President Joyce Banda of Malawi.
Several officials have been caught allegedly with money hidden under their beds and in their cars, reports the BBC's Raphael Tenthani from Malawi. Last month, top finance ministry official Paul Mphwiyo, who was seen as an anti-corruption crusader, was shot and wounded, our reporter says.
Western donors have been urging Ms Banda to tackle corruption.
Malawi is a poor African state, heavily dependent on financial aid from the European Union (EU) and other foreign powers.
'High levels of fraud'
Ms Banda's office said a new cabinet would be appointed in due course, without elaborating.
She called a crisis meeting of the cabinet before her office announced that it had been dissolved, our reporter says.
At a news conference on Wednesday, Ms Banda said she had appointed a special team, made up of police and government officials, to do a financial audit across all government departments.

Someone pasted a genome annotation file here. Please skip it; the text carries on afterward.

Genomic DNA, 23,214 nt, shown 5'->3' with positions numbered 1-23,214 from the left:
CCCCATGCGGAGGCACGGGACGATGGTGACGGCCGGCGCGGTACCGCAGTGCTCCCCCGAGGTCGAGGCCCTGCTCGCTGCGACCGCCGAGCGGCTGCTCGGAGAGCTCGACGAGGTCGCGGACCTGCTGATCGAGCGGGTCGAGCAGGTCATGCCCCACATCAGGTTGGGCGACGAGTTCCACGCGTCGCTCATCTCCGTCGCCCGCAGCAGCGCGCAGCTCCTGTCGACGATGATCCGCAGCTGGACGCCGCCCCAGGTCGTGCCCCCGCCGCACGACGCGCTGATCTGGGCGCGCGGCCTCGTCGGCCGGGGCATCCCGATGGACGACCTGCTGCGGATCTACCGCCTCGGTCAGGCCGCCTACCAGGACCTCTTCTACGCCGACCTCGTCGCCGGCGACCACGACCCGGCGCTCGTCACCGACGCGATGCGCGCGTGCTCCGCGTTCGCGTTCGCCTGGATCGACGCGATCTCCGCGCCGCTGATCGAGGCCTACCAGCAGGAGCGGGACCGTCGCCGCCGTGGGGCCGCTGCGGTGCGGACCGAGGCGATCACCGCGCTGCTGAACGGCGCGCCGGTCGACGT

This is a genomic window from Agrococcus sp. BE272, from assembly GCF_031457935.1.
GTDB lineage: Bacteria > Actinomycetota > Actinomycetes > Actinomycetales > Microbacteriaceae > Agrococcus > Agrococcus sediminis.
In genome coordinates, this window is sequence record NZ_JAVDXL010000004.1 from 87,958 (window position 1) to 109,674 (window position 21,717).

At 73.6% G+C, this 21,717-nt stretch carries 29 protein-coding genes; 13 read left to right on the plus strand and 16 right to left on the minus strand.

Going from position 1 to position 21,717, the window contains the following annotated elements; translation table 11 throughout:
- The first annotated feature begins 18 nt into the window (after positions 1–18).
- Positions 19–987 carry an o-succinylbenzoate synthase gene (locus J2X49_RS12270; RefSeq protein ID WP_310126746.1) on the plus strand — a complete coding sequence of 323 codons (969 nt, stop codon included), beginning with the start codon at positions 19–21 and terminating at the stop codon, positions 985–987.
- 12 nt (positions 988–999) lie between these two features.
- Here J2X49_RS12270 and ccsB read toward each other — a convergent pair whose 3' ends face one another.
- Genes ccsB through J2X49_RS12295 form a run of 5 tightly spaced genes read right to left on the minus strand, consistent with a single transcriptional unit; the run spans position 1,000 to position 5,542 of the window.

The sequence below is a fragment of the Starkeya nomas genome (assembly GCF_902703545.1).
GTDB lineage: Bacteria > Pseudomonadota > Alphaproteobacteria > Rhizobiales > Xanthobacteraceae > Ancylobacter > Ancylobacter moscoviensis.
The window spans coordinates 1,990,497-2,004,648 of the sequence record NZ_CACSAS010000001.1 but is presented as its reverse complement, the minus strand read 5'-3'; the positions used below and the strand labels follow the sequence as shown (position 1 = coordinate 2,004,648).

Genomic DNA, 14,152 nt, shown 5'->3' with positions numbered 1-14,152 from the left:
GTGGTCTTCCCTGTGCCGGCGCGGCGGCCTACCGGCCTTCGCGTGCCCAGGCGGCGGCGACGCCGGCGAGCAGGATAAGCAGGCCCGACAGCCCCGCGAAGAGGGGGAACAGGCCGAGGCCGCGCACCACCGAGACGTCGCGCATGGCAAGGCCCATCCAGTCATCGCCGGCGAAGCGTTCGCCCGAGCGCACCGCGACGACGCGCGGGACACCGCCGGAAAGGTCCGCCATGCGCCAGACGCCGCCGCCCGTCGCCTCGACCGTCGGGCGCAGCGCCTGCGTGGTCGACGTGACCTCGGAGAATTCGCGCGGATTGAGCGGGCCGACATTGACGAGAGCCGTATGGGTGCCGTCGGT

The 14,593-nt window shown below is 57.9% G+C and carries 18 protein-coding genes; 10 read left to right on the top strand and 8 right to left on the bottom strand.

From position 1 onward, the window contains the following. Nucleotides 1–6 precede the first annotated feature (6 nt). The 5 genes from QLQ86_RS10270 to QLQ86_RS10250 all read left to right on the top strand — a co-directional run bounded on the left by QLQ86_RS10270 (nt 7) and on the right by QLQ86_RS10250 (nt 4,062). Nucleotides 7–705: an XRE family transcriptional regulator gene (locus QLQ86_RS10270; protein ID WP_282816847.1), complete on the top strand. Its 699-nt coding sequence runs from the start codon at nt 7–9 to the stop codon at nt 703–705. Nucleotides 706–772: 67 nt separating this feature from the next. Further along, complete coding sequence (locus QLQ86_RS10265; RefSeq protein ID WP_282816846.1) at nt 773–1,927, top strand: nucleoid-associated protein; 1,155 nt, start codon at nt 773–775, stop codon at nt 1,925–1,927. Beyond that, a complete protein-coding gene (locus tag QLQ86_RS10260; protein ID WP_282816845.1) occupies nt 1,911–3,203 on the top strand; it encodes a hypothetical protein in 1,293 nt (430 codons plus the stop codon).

Our reporter says the shooting of Mr Mphwiyo opened a can of worms with the media awash with reports of unscrupulous civil servants conniving with businessmen to fleece the government of million of dollars through dubious contracts.
Mr Mphwiyo, the budget director in the finance ministry, was shot as he drove into his residence in the upmarket Area 43 suburb of the capital, Lilongwe, on 13 September.
The shooting was "attack aimed at silencing him and the government in the fight against high levels of corruption and fraud", Ms Banda's office said at the time.
Four suspects were arrested over the shooting, our reporter says.
About 10 junior government officials have been arrested so far for suspected corruption, Reuters News agency reports.
Courtsey of BBC News